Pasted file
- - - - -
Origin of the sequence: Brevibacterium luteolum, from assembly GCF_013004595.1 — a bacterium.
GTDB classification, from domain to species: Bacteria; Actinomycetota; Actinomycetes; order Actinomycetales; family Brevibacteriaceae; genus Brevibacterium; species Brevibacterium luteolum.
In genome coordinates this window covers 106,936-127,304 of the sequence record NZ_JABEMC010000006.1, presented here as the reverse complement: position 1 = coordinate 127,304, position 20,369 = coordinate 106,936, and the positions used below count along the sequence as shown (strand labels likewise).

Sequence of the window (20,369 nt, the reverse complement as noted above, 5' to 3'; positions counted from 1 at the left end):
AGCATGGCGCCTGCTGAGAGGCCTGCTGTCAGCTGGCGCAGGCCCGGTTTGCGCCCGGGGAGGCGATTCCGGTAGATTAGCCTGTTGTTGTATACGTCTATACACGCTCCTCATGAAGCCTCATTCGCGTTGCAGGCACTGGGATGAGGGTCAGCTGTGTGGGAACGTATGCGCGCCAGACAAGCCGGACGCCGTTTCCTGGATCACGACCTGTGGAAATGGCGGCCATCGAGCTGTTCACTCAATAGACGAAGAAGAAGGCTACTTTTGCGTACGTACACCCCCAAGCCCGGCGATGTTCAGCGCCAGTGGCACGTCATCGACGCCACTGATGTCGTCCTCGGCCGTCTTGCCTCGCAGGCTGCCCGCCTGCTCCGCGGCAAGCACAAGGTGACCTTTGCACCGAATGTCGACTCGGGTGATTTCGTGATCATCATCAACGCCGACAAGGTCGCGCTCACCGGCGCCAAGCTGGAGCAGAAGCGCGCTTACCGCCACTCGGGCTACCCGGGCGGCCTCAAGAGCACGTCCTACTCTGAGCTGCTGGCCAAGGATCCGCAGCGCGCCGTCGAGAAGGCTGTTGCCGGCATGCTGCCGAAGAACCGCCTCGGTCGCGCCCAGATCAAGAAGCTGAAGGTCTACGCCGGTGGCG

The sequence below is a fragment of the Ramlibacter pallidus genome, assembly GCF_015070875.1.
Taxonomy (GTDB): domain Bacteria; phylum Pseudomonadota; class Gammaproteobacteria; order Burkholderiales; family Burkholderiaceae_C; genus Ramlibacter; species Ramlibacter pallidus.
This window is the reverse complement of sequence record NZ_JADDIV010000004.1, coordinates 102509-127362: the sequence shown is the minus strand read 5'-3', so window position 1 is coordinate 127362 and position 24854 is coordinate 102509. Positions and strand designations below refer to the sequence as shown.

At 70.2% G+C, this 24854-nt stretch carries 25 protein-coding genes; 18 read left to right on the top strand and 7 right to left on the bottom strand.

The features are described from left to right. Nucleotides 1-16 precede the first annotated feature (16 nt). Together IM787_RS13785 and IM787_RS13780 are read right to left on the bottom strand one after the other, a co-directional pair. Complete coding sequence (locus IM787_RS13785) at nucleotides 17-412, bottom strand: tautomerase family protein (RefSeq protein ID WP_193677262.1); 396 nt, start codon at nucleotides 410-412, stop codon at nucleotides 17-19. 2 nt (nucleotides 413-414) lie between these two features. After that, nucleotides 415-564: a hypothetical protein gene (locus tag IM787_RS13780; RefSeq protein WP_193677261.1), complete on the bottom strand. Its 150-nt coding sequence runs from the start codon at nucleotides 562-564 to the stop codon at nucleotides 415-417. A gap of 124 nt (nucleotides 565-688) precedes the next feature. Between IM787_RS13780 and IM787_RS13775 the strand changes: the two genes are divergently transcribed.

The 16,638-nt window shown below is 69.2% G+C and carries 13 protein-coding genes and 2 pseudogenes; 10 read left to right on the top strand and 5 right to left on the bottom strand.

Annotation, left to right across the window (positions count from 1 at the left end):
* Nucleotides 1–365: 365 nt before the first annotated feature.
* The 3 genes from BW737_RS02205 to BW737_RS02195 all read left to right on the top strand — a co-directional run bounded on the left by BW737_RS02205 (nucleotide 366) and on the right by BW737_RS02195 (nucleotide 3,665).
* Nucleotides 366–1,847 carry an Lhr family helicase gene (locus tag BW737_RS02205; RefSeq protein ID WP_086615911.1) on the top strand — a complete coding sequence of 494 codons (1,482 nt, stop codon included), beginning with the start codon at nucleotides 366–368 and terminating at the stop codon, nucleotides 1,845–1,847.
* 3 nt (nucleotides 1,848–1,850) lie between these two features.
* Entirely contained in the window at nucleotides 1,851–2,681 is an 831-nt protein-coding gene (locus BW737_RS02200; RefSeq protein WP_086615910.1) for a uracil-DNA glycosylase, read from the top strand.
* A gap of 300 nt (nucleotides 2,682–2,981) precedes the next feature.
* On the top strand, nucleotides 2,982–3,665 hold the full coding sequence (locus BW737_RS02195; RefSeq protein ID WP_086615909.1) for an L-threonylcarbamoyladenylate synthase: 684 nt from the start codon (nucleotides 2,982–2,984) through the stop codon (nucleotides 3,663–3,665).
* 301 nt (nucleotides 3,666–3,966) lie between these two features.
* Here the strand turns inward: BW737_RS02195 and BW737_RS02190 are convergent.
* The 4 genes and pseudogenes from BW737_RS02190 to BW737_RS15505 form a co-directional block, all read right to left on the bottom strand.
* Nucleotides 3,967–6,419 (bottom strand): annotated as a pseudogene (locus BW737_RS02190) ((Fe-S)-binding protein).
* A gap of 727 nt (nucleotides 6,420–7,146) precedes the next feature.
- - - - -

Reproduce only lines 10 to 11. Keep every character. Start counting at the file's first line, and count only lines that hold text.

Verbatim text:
The features are described from left to right. Nucleotides 1-16 precede the first annotated feature (16 nt). Together IM787_RS13785 and IM787_RS13780 are read right to left on the bottom strand one after the other, a co-directional pair. Complete coding sequence (locus IM787_RS13785) at nucleotides 17-412, bottom strand: tautomerase family protein (RefSeq protein ID WP_193677262.1); 396 nt, start codon at nucleotides 410-412, stop codon at nucleotides 17-19. 2 nt (nucleotides 413-414) lie between these two features. After that, nucleotides 415-564: a hypothetical protein gene (locus tag IM787_RS13780; RefSeq protein WP_193677261.1), complete on the bottom strand. Its 150-nt coding sequence runs from the start codon at nucleotides 562-564 to the stop codon at nucleotides 415-417. A gap of 124 nt (nucleotides 565-688) precedes the next feature. Between IM787_RS13780 and IM787_RS13775 the strand changes: the two genes are divergently transcribed.

The 16,638-nt window shown below is 69.2% G+C and carries 13 protein-coding genes and 2 pseudogenes; 10 read left to right on the top strand and 5 right to left on the bottom strand.